The noble Lord, Lord Shepherd, when he introduced his Amendment, said that in his opinion it was not a very important Amendment, but I assure him that that is quite contrary to the opinion of my right honourable friend, and in fact it is because of the importance of the subject matter which the noble Lord has been describing to your Lordships that I cannot accept his Amendment. By calling for details of the route, as the noble Lord did, he goes too far, because sometimes the Board may want to issue a general licence for non-scheduled operations, such as chartering in certain areas of the world, and there may be no reference at all to a specific route between two points. Similarly the reference he made to the "character" of the services does not go nearly far enough for my right honourable friend. This phrase "character" is too vague. My right honourable friend intends to prescribe in regulations that he will make later on under Clause 5 or the provisions that are in that clause, many additional details which must be included in an application for licence. One knows the number of details that one must fill out in a driving licence.

One can well imagine the number of details that would be necessary in an application for licence for operating aircraft of the sort about which the noble Lord has been talking. I assure him that these details would be far too comprehensive to describe in a Bill such as this, and that is the reason why there must be regulations. They will include such matters as frequency, period of the year, class of service and fares. Those are just some of the details my right honourable friend believes as important as those the noble Lord mentioned. Moreover, it may be necessary from time to time to change the particulars that have to be supplied, and this calls for a flexible approach to the matter. We can then proceed, in my right honourable friend's view, by making arrangements for these matters to be dealt with under the regulations I have mentioned under Clause 5. I should explain that my right honourable friend proposes to place a draft of these regulations—and I understand there may be many pages of these—in the Libraries of the two Houses of Parliament at the same time as he consults with the various interested bodies. This will enable criticisms to be considered and taken into account before the final text of the regulations is made and formally laid before the House. When it is laid it will, of course, be open to Parliament to debate the regulations, which are subject to the Negative Resolution procedure. I am afraid I cannot accept the Amendment of the noble Lord.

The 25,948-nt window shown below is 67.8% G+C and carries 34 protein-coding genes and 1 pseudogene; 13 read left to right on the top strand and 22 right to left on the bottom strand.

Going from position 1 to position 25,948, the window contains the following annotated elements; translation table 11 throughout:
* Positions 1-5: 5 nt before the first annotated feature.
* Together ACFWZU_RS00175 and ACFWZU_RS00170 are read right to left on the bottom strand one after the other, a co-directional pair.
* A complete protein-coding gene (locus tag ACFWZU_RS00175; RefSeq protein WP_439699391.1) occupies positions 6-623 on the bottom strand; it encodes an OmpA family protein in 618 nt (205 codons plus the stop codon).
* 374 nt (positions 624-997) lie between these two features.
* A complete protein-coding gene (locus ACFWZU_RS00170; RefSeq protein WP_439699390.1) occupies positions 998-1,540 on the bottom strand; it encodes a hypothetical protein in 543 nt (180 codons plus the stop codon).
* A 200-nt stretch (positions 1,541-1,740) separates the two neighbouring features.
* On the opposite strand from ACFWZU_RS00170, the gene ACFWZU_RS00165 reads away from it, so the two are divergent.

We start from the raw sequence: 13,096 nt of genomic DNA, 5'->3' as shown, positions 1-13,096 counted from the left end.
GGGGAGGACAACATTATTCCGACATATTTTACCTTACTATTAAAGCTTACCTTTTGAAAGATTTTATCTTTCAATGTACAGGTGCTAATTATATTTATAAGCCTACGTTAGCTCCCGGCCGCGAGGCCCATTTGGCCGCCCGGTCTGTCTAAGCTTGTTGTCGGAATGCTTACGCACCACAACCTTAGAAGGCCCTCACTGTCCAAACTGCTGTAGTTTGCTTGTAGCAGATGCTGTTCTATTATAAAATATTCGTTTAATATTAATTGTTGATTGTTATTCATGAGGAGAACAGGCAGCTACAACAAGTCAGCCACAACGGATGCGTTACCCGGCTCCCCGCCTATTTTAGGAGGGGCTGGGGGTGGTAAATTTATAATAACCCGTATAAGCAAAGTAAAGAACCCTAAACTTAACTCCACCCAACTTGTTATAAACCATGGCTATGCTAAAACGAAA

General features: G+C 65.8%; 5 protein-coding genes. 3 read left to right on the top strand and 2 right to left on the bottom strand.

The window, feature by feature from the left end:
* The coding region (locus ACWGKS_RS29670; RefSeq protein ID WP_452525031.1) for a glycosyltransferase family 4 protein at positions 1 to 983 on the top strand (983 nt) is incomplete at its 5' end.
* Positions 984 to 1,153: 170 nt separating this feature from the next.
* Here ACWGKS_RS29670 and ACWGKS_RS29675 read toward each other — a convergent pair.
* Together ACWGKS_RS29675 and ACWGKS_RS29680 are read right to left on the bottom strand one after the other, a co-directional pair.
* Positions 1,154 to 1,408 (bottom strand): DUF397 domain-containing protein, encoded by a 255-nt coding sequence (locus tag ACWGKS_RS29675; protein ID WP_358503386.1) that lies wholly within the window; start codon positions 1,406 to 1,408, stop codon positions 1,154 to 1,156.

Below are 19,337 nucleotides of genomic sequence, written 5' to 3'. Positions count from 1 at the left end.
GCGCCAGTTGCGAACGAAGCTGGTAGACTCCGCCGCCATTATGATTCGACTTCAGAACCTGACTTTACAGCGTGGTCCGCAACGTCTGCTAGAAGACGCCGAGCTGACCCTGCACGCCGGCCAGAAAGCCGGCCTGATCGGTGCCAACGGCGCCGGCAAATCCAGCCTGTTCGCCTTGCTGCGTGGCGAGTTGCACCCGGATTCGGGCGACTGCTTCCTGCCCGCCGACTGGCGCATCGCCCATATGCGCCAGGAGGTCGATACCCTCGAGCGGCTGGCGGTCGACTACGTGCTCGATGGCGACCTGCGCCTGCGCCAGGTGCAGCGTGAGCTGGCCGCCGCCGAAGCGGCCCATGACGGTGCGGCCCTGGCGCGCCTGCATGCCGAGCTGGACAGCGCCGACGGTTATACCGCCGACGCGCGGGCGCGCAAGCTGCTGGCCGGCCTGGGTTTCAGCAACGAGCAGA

May I say, in view of the noble Earl's reply, that the purpose of moving my Amendment has been amply served. There was only one disquieting point, which was his reference to the granting to an aircraft operator of a wide licence. That, I agree, we can discuss when the regulations are put before the House. I was indeed pleased to hear that the regulations will be quite tight and will cover all the points that we should expect them to cover. Therefore, with the permission of the House, I withdraw my Amendment.

Amendment, by leave, withdrawn.

4.21 p.m.

LORD SHACKLETON moved, after subsection (1) to insert: () The Board shall not grant an air service licence if the proposed service would be likely to result in wasteful duplication of, or in material diversion of traffic from, or significantly prejudice the financial results or potential earning capacity of, any air transport service which is being, or is about to be, provided under any air service licence already granted. The noble Lord said: I beg to move this Amendment, the purpose of which is to tell the Government how they can do what the noble Lord, Lord Mills, when we debated this matter on Second Reading, said he did not see how they could do.